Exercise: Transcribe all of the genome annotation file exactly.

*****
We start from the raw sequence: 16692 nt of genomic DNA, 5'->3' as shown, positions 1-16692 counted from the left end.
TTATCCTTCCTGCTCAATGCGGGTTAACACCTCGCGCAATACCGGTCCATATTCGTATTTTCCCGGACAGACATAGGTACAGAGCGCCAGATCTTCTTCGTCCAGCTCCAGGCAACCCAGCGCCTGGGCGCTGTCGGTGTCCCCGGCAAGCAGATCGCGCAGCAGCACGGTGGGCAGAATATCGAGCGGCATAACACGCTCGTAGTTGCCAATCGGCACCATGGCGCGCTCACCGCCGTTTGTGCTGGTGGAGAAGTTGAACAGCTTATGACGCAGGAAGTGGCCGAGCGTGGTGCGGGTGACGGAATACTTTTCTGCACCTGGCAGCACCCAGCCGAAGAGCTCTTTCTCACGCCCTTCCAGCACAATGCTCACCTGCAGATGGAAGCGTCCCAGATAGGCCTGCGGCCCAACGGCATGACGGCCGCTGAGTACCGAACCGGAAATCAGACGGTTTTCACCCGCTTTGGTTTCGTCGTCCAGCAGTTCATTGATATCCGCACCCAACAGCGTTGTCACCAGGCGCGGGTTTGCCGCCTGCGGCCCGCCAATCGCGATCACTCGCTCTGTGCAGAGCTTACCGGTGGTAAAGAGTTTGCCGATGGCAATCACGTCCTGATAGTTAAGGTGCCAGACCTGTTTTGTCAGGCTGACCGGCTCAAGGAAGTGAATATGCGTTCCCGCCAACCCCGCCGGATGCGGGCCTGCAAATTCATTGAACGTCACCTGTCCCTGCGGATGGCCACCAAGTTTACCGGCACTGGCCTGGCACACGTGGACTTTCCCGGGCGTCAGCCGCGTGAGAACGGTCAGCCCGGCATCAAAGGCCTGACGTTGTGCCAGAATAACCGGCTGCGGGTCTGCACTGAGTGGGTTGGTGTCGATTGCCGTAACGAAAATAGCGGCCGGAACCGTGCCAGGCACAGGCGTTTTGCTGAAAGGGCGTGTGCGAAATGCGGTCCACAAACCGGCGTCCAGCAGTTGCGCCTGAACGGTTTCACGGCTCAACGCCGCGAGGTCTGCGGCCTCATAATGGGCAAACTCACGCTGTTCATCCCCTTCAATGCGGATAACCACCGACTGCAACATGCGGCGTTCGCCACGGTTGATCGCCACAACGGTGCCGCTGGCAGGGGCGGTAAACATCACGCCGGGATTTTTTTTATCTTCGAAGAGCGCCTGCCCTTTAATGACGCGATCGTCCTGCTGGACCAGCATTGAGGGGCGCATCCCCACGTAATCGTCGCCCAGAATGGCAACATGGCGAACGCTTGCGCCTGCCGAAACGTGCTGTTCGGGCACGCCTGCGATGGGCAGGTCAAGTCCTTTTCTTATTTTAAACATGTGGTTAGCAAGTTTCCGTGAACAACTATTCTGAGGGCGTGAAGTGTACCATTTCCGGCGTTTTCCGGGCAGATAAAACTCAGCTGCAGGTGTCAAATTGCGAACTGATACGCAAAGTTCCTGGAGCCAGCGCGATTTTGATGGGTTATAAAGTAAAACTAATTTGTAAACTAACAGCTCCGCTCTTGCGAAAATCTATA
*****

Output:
We start from the raw sequence: 16692 nt of genomic DNA, 5'->3' as shown, positions 1-16692 counted from the left end.
TTATCCTTCCTGCTCAATGCGGGTTAACACCTCGCGCAATACCGGTCCATATTCGTATTTTCCCGGACAGACATAGGTACAGAGCGCCAGATCTTCTTCGTCCAGCTCCAGGCAACCCAGCGCCTGGGCGCTGTCGGTGTCCCCGGCAAGCAGATCGCGCAGCAGCACGGTGGGCAGAATATCGAGCGGCATAACACGCTCGTAGTTGCCAATCGGCACCATGGCGCGCTCACCGCCGTTTGTGCTGGTGGAGAAGTTGAACAGCTTATGACGCAGGAAGTGGCCGAGCGTGGTGCGGGTGACGGAATACTTTTCTGCACCTGGCAGCACCCAGCCGAAGAGCTCTTTCTCACGCCCTTCCAGCACAATGCTCACCTGCAGATGGAAGCGTCCCAGATAGGCCTGCGGCCCAACGGCATGACGGCCGCTGAGTACCGAACCGGAAATCAGACGGTTTTCACCCGCTTTGGTTTCGTCGTCCAGCAGTTCATTGATATCCGCACCCAACAGCGTTGTCACCAGGCGCGGGTTTGCCGCCTGCGGCCCGCCAATCGCGATCACTCGCTCTGTGCAGAGCTTACCGGTGGTAAAGAGTTTGCCGATGGCAATCACGTCCTGATAGTTAAGGTGCCAGACCTGTTTTGTCAGGCTGACCGGCTCAAGGAAGTGAATATGCGTTCCCGCCAACCCCGCCGGATGCGGGCCTGCAAATTCATTGAACGTCACCTGTCCCTGCGGATGGCCACCAAGTTTACCGGCACTGGCCTGGCACACGTGGACTTTCCCGGGCGTCAGCCGCGTGAGAACGGTCAGCCCGGCATCAAAGGCCTGACGTTGTGCCAGAATAACCGGCTGCGGGTCTGCACTGAGTGGGTTGGTGTCGATTGCCGTAACGAAAATAGCGGCCGGAACCGTGCCAGGCACAGGCGTTTTGCTGAAAGGGCGTGTGCGAAATGCGGTCCACAAACCGGCGTCCAGCAGTTGCGCCTGAACGGTTTCACGGCTCAACGCCGCGAGGTCTGCGGCCTCATAATGGGCAAACTCACGCTGTTCATCCCCTTCAATGCGGATAACCACCGACTGCAACATGCGGCGTTCGCCACGGTTGATCGCCACAACGGTGCCGCTGGCAGGGGCGGTAAACATCACGCCGGGATTTTTTTTATCTTCGAAGAGCGCCTGCCCTTTAATGACGCGATCGTCCTGCTGGACCAGCATTGAGGGGCGCATCCCCACGTAATCGTCGCCCAGAATGGCAACATGGCGAACGCTTGCGCCTGCCGAAACGTGCTGTTCGGGCACGCCTGCGATGGGCAGGTCAAGTCCTTTTCTTATTTTAAACATGTGGTTAGCAAGTTTCCGTGAACAACTATTCTGAGGGCGTGAAGTGTACCATTTCCGGCGTTTTCCGGGCAGATAAAACTCAGCTGCAGGTGTCAAATTGCGAACTGATACGCAAAGTTCCTGGAGCCAGCGCGATTTTGATGGGTTATAAAGTAAAACTAATTTGTAAACTAACAGCTCCGCTCTTGCGAAAATCTATA